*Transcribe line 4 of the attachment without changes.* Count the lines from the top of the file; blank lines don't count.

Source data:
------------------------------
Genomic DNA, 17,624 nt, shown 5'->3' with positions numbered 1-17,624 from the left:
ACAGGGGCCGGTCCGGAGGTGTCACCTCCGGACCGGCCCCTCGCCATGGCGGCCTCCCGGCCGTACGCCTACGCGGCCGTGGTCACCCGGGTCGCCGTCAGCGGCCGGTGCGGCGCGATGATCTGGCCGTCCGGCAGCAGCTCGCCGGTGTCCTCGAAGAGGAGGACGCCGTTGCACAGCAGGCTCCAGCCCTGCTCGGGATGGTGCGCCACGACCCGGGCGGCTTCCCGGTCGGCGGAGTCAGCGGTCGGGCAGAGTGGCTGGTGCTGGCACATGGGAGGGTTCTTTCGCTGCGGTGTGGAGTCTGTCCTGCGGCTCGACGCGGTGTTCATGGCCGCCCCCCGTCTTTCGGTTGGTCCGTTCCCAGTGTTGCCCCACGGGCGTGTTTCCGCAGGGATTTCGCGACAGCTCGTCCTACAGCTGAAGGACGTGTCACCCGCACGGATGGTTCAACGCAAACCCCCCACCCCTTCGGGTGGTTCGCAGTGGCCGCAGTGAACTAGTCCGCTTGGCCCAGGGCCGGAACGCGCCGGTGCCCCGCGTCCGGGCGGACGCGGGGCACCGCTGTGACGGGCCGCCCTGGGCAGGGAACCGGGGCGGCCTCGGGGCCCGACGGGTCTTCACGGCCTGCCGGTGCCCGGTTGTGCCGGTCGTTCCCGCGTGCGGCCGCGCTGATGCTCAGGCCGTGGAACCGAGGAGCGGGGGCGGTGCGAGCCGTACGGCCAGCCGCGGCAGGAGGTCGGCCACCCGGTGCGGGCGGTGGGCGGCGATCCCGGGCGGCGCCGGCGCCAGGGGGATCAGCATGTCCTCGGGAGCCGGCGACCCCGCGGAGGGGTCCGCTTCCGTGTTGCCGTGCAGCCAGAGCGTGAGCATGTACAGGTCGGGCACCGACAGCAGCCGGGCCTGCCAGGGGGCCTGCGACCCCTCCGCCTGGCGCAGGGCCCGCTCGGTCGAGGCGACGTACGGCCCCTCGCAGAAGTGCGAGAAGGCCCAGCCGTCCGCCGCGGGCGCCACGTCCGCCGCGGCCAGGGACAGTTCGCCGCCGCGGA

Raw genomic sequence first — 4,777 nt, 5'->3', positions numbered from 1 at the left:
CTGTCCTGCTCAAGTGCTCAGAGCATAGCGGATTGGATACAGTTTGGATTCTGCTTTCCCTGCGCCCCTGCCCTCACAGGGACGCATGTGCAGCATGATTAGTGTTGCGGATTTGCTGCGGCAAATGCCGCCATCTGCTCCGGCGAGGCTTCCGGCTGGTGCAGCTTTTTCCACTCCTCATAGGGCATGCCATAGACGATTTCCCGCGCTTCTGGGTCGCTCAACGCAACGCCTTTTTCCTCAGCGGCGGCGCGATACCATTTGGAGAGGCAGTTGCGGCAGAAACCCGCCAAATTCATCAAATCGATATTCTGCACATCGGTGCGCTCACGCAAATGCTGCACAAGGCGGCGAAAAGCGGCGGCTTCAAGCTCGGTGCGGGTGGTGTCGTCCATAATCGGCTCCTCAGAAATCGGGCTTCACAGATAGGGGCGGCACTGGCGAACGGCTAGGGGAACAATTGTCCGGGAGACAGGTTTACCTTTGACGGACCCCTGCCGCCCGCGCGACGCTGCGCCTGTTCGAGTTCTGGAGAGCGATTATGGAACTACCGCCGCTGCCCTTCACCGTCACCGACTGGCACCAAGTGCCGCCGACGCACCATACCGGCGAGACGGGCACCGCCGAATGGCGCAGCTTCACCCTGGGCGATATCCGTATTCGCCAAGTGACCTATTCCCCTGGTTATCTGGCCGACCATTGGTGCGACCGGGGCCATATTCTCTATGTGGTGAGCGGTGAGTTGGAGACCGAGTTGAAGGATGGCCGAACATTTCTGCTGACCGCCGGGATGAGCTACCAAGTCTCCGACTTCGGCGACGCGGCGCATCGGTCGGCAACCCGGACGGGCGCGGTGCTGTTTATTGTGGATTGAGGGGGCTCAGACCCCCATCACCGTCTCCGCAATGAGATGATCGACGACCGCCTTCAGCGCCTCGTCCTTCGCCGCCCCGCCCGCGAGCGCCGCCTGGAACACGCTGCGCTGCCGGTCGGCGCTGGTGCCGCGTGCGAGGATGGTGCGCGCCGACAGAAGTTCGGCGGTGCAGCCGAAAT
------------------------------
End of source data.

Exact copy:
CTGTCCTGCTCAAGTGCTCAGAGCATAGCGGATTGGATACAGTTTGGATTCTGCTTTCCCTGCGCCCCTGCCCTCACAGGGACGCATGTGCAGCATGATTAGTGTTGCGGATTTGCTGCGGCAAATGCCGCCATCTGCTCCGGCGAGGCTTCCGGCTGGTGCAGCTTTTTCCACTCCTCATAGGGCATGCCATAGACGATTTCCCGCGCTTCTGGGTCGCTCAACGCAACGCCTTTTTCCTCAGCGGCGGCGCGATACCATTTGGAGAGGCAGTTGCGGCAGAAACCCGCCAAATTCATCAAATCGATATTCTGCACATCGGTGCGCTCACGCAAATGCTGCACAAGGCGGCGAAAAGCGGCGGCTTCAAGCTCGGTGCGGGTGGTGTCGTCCATAATCGGCTCCTCAGAAATCGGGCTTCACAGATAGGGGCGGCACTGGCGAACGGCTAGGGGAACAATTGTCCGGGAGACAGGTTTACCTTTGACGGACCCCTGCCGCCCGCGCGACGCTGCGCCTGTTCGAGTTCTGGAGAGCGATTATGGAACTACCGCCGCTGCCCTTCACCGTCACCGACTGGCACCAAGTGCCGCCGACGCACCATACCGGCGAGACGGGCACCGCCGAATGGCGCAGCTTCACCCTGGGCGATATCCGTATTCGCCAAGTGACCTATTCCCCTGGTTATCTGGCCGACCATTGGTGCGACCGGGGCCATATTCTCTATGTGGTGAGCGGTGAGTTGGAGACCGAGTTGAAGGATGGCCGAACATTTCTGCTGACCGCCGGGATGAGCTACCAAGTCTCCGACTTCGGCGACGCGGCGCATCGGTCGGCAACCCGGACGGGCGCGGTGCTGTTTATTGTGGATTGAGGGGGCTCAGACCCCCATCACCGTCTCCGCAATGAGATGATCGACGACCGCCTTCAGCGCCTCGTCCTTCGCCGCCCCGCCCGCGAGCGCCGCCTGGAACACGCTGCGCTGCCGGTCGGCGCTGGTGCCGCGTGCGAGGATGGTGCGCGCCGACAGAAGTTCGGCGGTGCAGCCGAAAT